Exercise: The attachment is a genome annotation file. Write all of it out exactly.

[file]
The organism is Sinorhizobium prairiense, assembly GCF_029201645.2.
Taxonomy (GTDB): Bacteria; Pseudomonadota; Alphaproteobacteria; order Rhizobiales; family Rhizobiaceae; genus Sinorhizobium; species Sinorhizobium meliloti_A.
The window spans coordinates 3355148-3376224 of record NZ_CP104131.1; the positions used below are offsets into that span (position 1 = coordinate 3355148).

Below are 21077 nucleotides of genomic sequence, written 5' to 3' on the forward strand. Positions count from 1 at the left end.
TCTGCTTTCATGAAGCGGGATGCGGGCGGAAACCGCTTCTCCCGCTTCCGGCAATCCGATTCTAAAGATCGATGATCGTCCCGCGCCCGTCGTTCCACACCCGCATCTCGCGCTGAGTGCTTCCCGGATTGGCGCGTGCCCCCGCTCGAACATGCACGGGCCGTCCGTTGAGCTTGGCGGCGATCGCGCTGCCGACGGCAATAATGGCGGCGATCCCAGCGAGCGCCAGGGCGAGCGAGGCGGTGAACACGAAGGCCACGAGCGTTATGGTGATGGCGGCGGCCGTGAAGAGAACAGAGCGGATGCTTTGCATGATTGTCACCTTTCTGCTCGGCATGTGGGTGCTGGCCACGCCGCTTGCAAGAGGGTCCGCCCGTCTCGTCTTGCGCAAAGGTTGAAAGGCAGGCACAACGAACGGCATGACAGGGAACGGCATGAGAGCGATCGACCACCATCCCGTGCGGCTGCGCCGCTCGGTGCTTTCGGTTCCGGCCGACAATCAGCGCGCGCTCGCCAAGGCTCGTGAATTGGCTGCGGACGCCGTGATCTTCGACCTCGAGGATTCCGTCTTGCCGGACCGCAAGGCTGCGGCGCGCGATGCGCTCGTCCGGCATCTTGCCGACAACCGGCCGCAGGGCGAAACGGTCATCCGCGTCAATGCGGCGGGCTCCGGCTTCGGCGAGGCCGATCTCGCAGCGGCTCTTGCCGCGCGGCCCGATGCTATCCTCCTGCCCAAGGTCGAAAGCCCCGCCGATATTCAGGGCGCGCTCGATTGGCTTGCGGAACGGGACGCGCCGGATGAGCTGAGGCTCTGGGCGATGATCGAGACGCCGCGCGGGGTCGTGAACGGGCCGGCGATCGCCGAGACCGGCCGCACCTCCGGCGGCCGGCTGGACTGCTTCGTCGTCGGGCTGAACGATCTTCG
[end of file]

The organism is Sinorhizobium prairiense, assembly GCF_029201645.2.
Taxonomy (GTDB): Bacteria; Pseudomonadota; Alphaproteobacteria; order Rhizobiales; family Rhizobiaceae; genus Sinorhizobium; species Sinorhizobium meliloti_A.
The window spans coordinates 3355148-3376224 of record NZ_CP104131.1; the positions used below are offsets into that span (position 1 = coordinate 3355148).

Below are 21077 nucleotides of genomic sequence, written 5' to 3' on the forward strand. Positions count from 1 at the left end.
TCTGCTTTCATGAAGCGGGATGCGGGCGGAAACCGCTTCTCCCGCTTCCGGCAATCCGATTCTAAAGATCGATGATCGTCCCGCGCCCGTCGTTCCACACCCGCATCTCGCGCTGAGTGCTTCCCGGATTGGCGCGTGCCCCCGCTCGAACATGCACGGGCCGTCCGTTGAGCTTGGCGGCGATCGCGCTGCCGACGGCAATAATGGCGGCGATCCCAGCGAGCGCCAGGGCGAGCGAGGCGGTGAACACGAAGGCCACGAGCGTTATGGTGATGGCGGCGGCCGTGAAGAGAACAGAGCGGATGCTTTGCATGATTGTCACCTTTCTGCTCGGCATGTGGGTGCTGGCCACGCCGCTTGCAAGAGGGTCCGCCCGTCTCGTCTTGCGCAAAGGTTGAAAGGCAGGCACAACGAACGGCATGACAGGGAACGGCATGAGAGCGATCGACCACCATCCCGTGCGGCTGCGCCGCTCGGTGCTTTCGGTTCCGGCCGACAATCAGCGCGCGCTCGCCAAGGCTCGTGAATTGGCTGCGGACGCCGTGATCTTCGACCTCGAGGATTCCGTCTTGCCGGACCGCAAGGCTGCGGCGCGCGATGCGCTCGTCCGGCATCTTGCCGACAACCGGCCGCAGGGCGAAACGGTCATCCGCGTCAATGCGGCGGGCTCCGGCTTCGGCGAGGCCGATCTCGCAGCGGCTCTTGCCGCGCGGCCCGATGCTATCCTCCTGCCCAAGGTCGAAAGCCCCGCCGATATTCAGGGCGCGCTCGATTGGCTTGCGGAACGGGACGCGCCGGATGAGCTGAGGCTCTGGGCGATGATCGAGACGCCGCGCGGGGTCGTGAACGGGCCGGCGATCGCCGAGACCGGCCGCACCTCCGGCGGCCGGCTGGACTGCTTCGTCGTCGGGCTGAACGATCTTCG